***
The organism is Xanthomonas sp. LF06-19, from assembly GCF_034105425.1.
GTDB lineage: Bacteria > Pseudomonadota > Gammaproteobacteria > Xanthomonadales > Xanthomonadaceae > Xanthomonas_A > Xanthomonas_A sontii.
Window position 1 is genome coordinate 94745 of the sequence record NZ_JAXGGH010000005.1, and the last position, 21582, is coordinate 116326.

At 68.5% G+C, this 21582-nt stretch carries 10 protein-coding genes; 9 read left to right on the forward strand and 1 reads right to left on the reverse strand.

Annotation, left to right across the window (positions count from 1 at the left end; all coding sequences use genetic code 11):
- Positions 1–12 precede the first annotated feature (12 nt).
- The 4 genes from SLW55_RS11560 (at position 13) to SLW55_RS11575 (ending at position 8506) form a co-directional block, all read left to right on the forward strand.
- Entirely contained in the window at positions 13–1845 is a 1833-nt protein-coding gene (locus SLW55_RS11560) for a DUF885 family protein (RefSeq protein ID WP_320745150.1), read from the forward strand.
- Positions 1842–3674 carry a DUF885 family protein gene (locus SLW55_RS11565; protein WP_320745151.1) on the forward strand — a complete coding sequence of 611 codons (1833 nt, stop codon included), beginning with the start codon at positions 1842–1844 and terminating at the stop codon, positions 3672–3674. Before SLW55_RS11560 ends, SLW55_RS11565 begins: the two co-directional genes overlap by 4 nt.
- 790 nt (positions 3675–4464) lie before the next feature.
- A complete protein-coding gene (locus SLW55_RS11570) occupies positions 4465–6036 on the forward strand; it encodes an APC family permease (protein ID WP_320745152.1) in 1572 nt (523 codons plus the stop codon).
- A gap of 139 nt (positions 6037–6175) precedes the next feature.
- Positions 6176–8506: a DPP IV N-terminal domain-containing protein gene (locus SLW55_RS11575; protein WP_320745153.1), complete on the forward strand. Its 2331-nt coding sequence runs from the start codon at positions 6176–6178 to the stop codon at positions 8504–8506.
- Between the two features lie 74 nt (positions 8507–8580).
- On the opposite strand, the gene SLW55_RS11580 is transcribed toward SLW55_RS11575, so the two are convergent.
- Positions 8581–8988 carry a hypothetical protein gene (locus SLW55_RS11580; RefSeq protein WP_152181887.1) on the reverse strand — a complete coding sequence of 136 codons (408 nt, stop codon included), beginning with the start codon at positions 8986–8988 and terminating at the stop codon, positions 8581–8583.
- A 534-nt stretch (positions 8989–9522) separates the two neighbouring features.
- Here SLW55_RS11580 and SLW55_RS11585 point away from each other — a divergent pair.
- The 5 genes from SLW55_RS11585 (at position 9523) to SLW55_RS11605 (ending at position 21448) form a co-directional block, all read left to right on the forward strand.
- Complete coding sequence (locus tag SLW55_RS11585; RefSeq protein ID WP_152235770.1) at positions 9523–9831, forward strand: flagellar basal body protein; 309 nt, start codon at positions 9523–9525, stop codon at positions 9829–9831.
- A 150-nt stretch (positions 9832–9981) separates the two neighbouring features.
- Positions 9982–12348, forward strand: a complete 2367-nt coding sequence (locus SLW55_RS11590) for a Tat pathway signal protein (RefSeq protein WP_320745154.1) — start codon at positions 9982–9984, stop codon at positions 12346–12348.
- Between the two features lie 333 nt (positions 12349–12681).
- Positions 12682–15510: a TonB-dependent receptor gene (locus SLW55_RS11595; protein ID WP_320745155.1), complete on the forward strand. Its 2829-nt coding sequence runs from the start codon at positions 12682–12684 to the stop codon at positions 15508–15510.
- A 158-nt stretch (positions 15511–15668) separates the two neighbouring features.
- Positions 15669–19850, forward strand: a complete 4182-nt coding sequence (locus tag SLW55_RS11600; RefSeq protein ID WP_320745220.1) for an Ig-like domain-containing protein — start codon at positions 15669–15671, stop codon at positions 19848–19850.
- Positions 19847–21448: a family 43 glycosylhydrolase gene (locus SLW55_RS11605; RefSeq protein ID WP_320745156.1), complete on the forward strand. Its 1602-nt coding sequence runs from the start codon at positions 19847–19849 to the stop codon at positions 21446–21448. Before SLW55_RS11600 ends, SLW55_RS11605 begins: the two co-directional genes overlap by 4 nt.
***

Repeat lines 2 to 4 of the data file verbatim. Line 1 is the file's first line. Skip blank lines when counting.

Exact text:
GTDB lineage: Bacteria > Pseudomonadota > Gammaproteobacteria > Xanthomonadales > Xanthomonadaceae > Xanthomonas_A > Xanthomonas_A sontii.
Window position 1 is genome coordinate 94745 of the sequence record NZ_JAXGGH010000005.1, and the last position, 21582, is coordinate 116326.

At 68.5% G+C, this 21582-nt stretch carries 10 protein-coding genes; 9 read left to right on the forward strand and 1 reads right to left on the reverse strand.